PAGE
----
Last night, the Clintons watched the GOP debate. For reasons that remain unclear, a tape recorder captured their comments during the program, and an anonymous source supplied a transcript. Here are some highlights.
The first reaction came when Rudy Giuliani proclaimed: “I drove pornography out of Times Square.” Bill Clinton murmured assent and said: “Well, Hillary, you’ve got to give the man some credit on that point. Right after I opened my office in New York, I looked all over Times Square for porn. Couldn’t find one bit of it.”
Senator Clinton did not respond.
She seemed to perk up when she heard her own name. Mitt Romney said that Massachusetts did not address health care “by having government take it over, the way Hillary Clinton would.”
“That’s not true,” she said. “My plan is based on the private sector and would provide greater choice to better health care for more people at lower cost!” At this point, the transcript records an indistinguishable sound. Then she cut off the sound by saying, “Stop laughing, Bill!”
Romney also caught her attention when he defended President Bush: “Hillary Clinton is trying to rewrite history, that somehow he did this all by himself, going to Iraq. He went to Congress and got their support.”
“That’s not fair,” she said. “The president misled us. Why I remember when we launched military strikes against the so-called WMDs. The president said oh-so- confidently: `I have no doubt today, that left unchecked, Saddam Hussein will use these terrible weapons again.”
“Uh, you know, Hillary,” interjected the former president, “The guy who said that was kind of … me.”
She paused, then said: “You and I have a number of things that we’ve agreed not to discuss. Let us add that item to the list.”
Just before a commercial break, Brit Hume said that he would next ask: “how will these candidates run against the Democrats’ front-running Senator Hillary Clinton?”
“Okay, Hillary,” said the former president, “they’re going to come after you from now until the general election. Here’s what we do: Every time they fault you for anything at all, we call it ‘the politics of personal destruction.’ It worked beautifully for me. Just kept repeating it and repeating it while we were out there destroying Paula Jones and Kathleen Willey and Monica…”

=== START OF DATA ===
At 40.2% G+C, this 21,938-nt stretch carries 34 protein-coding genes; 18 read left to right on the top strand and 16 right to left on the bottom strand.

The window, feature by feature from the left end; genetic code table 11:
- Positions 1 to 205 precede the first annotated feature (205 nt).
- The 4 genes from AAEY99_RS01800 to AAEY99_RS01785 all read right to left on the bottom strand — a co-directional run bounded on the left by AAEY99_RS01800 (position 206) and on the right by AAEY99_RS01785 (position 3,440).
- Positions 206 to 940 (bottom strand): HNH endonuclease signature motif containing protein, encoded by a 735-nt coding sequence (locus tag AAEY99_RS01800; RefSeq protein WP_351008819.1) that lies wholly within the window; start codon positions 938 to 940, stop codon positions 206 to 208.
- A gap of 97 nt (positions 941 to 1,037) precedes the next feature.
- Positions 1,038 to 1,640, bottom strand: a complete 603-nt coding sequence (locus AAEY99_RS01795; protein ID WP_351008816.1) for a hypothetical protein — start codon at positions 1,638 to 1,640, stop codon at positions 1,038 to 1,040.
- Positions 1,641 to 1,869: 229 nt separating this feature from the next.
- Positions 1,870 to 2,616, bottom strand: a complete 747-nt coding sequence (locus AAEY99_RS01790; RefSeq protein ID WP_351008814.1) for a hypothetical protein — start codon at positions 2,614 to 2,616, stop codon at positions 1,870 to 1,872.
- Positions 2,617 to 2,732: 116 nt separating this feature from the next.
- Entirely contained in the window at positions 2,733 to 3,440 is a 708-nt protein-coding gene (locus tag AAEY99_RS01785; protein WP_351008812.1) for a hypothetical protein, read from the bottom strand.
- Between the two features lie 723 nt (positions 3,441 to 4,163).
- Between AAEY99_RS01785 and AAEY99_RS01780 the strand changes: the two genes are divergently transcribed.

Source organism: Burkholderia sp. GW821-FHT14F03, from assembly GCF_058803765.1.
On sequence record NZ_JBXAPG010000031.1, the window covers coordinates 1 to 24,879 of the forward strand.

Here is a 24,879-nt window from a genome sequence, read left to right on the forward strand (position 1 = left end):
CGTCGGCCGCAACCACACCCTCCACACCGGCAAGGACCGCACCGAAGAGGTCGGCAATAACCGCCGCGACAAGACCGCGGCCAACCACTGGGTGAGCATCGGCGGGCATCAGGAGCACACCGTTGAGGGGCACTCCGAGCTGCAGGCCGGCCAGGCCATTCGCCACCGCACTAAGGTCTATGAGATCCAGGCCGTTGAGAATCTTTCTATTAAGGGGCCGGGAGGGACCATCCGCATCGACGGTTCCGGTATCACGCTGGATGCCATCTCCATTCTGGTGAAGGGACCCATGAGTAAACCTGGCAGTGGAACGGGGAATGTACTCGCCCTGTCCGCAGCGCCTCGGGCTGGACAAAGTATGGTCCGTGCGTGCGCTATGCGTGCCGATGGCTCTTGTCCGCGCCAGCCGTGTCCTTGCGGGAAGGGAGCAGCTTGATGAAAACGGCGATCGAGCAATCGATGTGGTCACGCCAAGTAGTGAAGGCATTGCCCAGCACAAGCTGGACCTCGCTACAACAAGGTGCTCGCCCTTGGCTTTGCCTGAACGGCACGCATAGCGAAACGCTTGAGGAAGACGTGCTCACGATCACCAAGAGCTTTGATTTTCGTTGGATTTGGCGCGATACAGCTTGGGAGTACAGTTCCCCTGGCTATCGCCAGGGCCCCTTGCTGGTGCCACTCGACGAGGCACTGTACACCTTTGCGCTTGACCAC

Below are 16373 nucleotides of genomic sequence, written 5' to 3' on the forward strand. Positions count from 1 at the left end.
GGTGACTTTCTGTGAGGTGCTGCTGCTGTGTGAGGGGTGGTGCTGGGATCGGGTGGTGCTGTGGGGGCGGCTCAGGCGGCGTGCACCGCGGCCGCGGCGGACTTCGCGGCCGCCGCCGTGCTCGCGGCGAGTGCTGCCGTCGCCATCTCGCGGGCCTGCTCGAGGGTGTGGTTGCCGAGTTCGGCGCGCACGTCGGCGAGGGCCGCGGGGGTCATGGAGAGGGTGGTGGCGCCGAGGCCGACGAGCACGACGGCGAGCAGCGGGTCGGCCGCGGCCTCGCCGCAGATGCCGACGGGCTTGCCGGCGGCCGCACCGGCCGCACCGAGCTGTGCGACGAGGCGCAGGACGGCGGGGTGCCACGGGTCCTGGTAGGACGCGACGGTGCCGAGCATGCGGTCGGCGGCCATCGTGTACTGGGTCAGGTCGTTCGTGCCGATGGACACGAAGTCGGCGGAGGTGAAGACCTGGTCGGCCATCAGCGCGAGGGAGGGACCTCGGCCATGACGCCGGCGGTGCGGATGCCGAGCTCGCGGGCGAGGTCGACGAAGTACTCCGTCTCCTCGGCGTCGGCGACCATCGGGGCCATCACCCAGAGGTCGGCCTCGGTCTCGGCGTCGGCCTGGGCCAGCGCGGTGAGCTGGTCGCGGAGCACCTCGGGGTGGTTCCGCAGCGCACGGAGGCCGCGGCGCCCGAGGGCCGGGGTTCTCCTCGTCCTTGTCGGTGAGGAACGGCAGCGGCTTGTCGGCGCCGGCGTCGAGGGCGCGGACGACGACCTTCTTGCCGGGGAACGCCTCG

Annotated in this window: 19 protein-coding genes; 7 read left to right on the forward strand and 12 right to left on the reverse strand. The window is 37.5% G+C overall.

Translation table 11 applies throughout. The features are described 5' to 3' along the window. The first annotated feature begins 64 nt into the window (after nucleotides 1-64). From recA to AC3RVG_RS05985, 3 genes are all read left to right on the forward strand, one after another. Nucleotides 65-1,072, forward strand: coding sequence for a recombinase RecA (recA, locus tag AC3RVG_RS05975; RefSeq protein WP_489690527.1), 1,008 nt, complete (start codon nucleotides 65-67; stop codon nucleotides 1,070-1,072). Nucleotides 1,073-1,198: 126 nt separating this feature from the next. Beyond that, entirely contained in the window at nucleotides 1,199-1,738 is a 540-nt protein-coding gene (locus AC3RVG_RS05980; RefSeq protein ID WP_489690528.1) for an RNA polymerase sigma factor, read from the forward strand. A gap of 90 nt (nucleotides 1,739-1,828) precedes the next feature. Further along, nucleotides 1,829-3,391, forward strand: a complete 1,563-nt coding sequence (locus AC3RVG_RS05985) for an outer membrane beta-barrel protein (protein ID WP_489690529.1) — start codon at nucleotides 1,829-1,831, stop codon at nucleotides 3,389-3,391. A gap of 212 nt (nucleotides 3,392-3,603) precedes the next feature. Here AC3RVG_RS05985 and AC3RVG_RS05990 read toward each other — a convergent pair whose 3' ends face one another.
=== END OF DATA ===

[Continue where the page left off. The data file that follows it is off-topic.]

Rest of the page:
“Bill,” she interjected icily, “remember the list of things we don’t discuss.”
“Oh, sorry,” he said. And all was silent in the Chappaqua for the rest of the break.
Mitt Romney was the first to handle Hume’s question about Hillary, and he suggested that she “never worked in the private sector.”
“Never worked in the private sector?” she said incredulously. “What on earth does he think I did at the Rose Law Firm? How about my seat on the Wal-Mart board? How about all that money I made in cattle futures?”
“Hillary,” the former president said, “It might be a good idea if we added those things to the list, too.”
The debate then turned to the issue of entitlements. Hume asked Fred Thompson about his proposal to curb the growth of Social Security benefits.
“Yessss!!!” she said with obvious enthusiasm. “I love it when my opponents talk about doing something with Social Security. Even Obama has said that nothing should be off the table. Yeah, right, I’ll slam their heads on the table. When I’m done with these guys, everybody will think that they want to hire old people out as speed bumps. No tax increases, no benefit cuts — that’s my story and I’m sticking to it.”
“Darn right,” said the former president, “who the heck cares about arithmetic?”
Thompson then said his plan is “based on the notion that there’s no reason to run for the presidency of the United States if you can’t tell the truth.”
At that point, the Clintons had nothing to say.
— John J. Pitney, Jr. is the Roy P. Crocker Professor of American Politics at Claremont McKenna College in Claremont, Calif.